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Trump’s NAFTA pledge threatens US expats in Canada

Donald Trump infamously called the North American Free Trade Agreement (NAFTA) “the single worst trade deal ever approved by [the United States]”[1] and vowed to withdraw from the deal once elected. This policy was such a core plank of his platform that as soon as it become abundantly clear that Trump would win the U.S. election, the value of Mexican Peso relative to U.S. dollar dropped precipitously under the expectation that the U.S. would likely withdraw from NAFTA.[2]

Since then, much has been written about the potential economic fallout caused by Trumps pledge. However, little has been written about what might happen to Americans who are working in Canada.

The NAFTA Work Permit

Like most trade deals, NAFTA has a labour mobility provision which allows for the free flow of labour across borders. While this is nowhere near as generous as the European labour mobility rules,[3] it has massively simplified the ability for Americans to work in Canada.

The NAFTA Work Permit has allowed qualifying professionals (accountants, lawyers, doctors, teachers, nurses, and scientists) to easily work in Canada without going through Canada’s usually cumbersome Foreign Worker Program (FWP). Normally, under the FWP, an employer must do a Labour Market Impact Assessment (LMIA) and advertise for several months before they may extend a job offer to a non-Canadian. Under NAFTA, an employer can extend a job offer to an American and that American would then qualify for a NAFTA Work Permit. This NAFTA Work Permit gives Americans nearly the same level of access to the labour market as your typical Canadian.

Author: XKCD: Randal Munroe


If the U.S. Pulls Out of NAFTA, What Happens?

It is not clear what would happen to American workers who are in Canada on NAFTA Work Permit if the U.S. were to pull out of NAFTA.

One possibility is that the Canadian government automatically transfers everyone to a Work Permit under the old Free Trade Agreement (FTA) between Canada and the United States. FTA contains labour mobility provisions which, on the whole, are virtually identical to NAFTA, but this is not a guarantee. For one, although the FTA was never repealed, it was only suspended, it’s not clear what steps will have to be taken to revive it. Would it automatically come back into force once the U.S. pulls out of NAFTA, or would it require additional steps from the U.S. and Canadian governments?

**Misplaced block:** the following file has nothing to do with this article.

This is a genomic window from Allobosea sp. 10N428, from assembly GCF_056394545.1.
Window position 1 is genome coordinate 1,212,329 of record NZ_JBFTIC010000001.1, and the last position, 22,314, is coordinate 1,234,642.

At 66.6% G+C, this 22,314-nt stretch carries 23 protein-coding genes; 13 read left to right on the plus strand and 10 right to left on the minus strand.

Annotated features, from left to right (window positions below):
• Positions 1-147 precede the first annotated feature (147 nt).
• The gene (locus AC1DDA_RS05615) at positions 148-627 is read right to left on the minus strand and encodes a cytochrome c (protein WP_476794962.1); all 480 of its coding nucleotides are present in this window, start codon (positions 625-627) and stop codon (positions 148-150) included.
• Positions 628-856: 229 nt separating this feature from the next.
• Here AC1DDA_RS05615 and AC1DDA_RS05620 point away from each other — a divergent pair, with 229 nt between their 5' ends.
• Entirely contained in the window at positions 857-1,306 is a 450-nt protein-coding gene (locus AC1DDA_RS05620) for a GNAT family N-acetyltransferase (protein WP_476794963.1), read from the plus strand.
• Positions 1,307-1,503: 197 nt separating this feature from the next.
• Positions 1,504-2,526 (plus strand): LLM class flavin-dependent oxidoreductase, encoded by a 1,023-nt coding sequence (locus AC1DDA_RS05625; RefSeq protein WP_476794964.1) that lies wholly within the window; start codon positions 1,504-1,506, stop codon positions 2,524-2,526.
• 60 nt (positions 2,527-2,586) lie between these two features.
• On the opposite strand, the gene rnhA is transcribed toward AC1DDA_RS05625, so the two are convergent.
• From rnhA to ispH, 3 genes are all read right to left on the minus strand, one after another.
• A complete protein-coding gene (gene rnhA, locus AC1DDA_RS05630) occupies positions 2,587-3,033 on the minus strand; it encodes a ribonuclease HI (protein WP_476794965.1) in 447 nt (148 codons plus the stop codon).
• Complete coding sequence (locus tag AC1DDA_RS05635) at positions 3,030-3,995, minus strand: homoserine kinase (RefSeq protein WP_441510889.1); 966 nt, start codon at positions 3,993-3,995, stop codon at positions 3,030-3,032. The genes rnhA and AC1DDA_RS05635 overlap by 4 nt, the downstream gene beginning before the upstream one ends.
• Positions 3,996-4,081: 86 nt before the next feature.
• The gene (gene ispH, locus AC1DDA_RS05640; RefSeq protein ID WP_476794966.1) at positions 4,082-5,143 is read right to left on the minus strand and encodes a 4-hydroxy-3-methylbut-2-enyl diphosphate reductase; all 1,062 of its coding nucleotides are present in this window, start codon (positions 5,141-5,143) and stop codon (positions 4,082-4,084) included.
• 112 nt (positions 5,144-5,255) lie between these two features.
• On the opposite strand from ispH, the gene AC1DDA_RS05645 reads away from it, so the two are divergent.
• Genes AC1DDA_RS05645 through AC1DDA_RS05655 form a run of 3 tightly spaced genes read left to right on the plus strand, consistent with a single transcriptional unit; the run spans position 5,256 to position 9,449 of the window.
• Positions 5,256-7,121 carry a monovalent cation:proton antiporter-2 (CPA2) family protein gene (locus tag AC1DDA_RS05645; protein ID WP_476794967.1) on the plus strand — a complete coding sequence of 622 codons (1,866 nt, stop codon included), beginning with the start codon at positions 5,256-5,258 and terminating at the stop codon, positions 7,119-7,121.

It is also not clear whether or not President Trump has any interest in maintaining the FTA. There are plenty of Americans who blame Canada (as much as Mexico) for unfair trade practices and the decline of manufacturing. It is not inconceivable that under a Trump Presidency the U.S. would pull out of NAFTA and the FTA, thus closing one possible avenue of relief for Americans in Canada on a NAFTA Work Permit. 

Considering past practices, we might not know what President Trump’s plans are until his 3 a.m. tweet announcing a withdrawal from NAFTA.

Could the Canadian Government Provide Relief?

The Government of Canada has not provided any indication as to what it would do in the event that the U.S. pulls out of NAFTA. Beyond stating that they would be open to negotiations, the Canadian government has given no indication about how it might react.

Parliament certainly has the power to enact a special transitional visa for Americans already in Canada. But anything permanent raises constitutional issues. Without a trade deal, it would be incredibly difficult for the Canadian government to legally enact a preferential visa for just American citizens as it is unconstitutional to give preferential treatment based on nationality.

Thus, from our initial assessment, the hands of the Canadian government could be effectively tied from providing relief.

What Should Americans on a NAFTA Work Permit Do?

The worst decision a NAFTA Work Permit holder can make is to simply wait and see what might happen. It’s better to take steps under the existing immigration laws and regulations while you have options.

The best option is to apply under the Express Entry Program (EE Program) for Permanent Residency. To qualify, a foreign national must reach a minimum points threshold, the threshold varies based on the applicant pool with the most recent threshold requiring at least 459 points.[4]

Under the revised rules and regulations of the EE Program, issued in November of 2015, American citizens on a NAFTA Work Permit can receive an additional 50 or 200 points if they are applying for Permanent Residency under the EE Program. These bonus points give Americans an edge when applying for Permanent Residency under the EE Program.

Once a foreign national is granted Permanent Residency, it can be withdrawn only if the foreign national commits certain crimes or is absent from Canada for an extended period of time. Therefore, if the U.S. pulls out of NAFTA, an American with Permanent Residency is no longer at risk of losing his or her legal status in Canada.

Rather than waiting for the 3 a.m. tweet, Americans on a NAFTA Work Permit should quickly apply under the EE Program and secure their place in Canada.



[3] The free movement of workers, is one of the four fundamental economic freedoms of the European Union. It allows a person to seek employment or to settle anywhere in any European Union without a visa. 45 TFEU

[4] EE Program Draw on January 11, 2017